They described the recent action of the Department of Justice as one of the dirty tricks of the Arroyo administration to silence its foremost critic from the Catholic church.

Nena Porol, Archdiocese of Ozamis’ Bible Youth Facilitator from the Paul VI Biblical Center said they are all behind the prelate in his continued criticism of the administration.

“The resurrection of libel case by Justice Secretary Raul Gonzalez against Archbishop Cruz is clearly an outcome of being number one critic of the current administration,” Porol said in an interview with CBCPNews.

She added the Archbishop had no intention to offend the 20 female employees of Philippine Amusement and Gaming Corporation when the he referred to them as if working as Guest Relations Officers (GROs) in a birthday party of the First Gentleman, Atty. Jose Miguel T. Arroyo. “There was no malicious intent because the prelate didn’t call them prostitutes,” she added.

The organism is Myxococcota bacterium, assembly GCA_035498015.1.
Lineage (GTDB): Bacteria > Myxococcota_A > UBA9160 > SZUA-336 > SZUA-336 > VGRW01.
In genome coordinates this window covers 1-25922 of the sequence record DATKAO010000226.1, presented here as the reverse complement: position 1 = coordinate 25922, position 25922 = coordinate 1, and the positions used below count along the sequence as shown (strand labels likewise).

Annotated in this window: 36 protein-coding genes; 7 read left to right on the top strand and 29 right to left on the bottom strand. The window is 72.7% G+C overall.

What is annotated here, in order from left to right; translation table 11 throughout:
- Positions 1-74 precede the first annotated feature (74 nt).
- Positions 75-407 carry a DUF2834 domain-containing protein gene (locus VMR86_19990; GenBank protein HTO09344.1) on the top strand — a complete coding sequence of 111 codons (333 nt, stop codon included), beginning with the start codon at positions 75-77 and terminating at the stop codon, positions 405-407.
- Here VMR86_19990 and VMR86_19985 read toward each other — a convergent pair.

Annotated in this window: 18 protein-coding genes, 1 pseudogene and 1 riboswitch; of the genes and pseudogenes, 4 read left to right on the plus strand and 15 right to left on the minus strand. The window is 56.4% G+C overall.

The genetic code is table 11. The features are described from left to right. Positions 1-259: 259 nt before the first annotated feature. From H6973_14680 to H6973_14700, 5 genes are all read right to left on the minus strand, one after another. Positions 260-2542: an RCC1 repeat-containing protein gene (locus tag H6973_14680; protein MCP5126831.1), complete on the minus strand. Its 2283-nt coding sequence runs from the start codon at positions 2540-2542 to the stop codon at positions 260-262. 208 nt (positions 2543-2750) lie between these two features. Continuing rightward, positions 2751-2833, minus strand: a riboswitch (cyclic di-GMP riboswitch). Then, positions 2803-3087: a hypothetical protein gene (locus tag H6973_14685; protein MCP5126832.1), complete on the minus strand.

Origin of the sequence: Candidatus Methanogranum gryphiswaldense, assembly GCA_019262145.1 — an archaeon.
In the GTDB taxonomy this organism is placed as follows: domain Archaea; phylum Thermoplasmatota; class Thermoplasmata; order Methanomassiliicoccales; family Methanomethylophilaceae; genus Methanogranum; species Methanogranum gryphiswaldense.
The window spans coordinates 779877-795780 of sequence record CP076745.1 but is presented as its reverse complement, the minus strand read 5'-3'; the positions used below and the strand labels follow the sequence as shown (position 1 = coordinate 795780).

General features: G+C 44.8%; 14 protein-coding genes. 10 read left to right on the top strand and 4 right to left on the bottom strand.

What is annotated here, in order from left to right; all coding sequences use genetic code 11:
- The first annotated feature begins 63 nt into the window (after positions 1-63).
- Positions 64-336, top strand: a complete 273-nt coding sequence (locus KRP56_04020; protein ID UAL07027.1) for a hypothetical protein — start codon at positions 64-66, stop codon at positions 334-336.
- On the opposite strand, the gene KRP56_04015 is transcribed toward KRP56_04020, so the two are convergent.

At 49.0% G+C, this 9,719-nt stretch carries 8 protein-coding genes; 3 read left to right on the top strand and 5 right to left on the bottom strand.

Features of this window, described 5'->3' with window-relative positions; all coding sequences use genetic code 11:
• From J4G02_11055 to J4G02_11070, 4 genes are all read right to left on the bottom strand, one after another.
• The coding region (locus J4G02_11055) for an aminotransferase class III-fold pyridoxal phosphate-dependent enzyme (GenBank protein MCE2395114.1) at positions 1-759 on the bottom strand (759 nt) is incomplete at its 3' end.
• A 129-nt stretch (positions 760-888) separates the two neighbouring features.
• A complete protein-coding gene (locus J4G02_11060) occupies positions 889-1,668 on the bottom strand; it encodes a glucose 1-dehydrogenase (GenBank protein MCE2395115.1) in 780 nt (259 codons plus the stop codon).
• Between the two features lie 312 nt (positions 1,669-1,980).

On the other hand, Diocese of Illigan Bible Youth Coordinator Julius Mirafuentes said the usual practice nowadays in the government is to create problems in order to cover up the real issues.

He further added that the revival of libel case is to instill fear among known Arroyo critics.

“As youth leader in our local church, we strongly condemn such uncalled for scheme of Arroyo’s Government,” Mirafuentes explained.

Meanwhile, Diocese of Pagadian Parish Youth coordinator Albin Jim Genon told to CBCPNews that Archbishop Cruz is an inspiration to the youth in fighting against immorality but libel case is the weapon of certain government officials to silence its critics. (CBCPNews)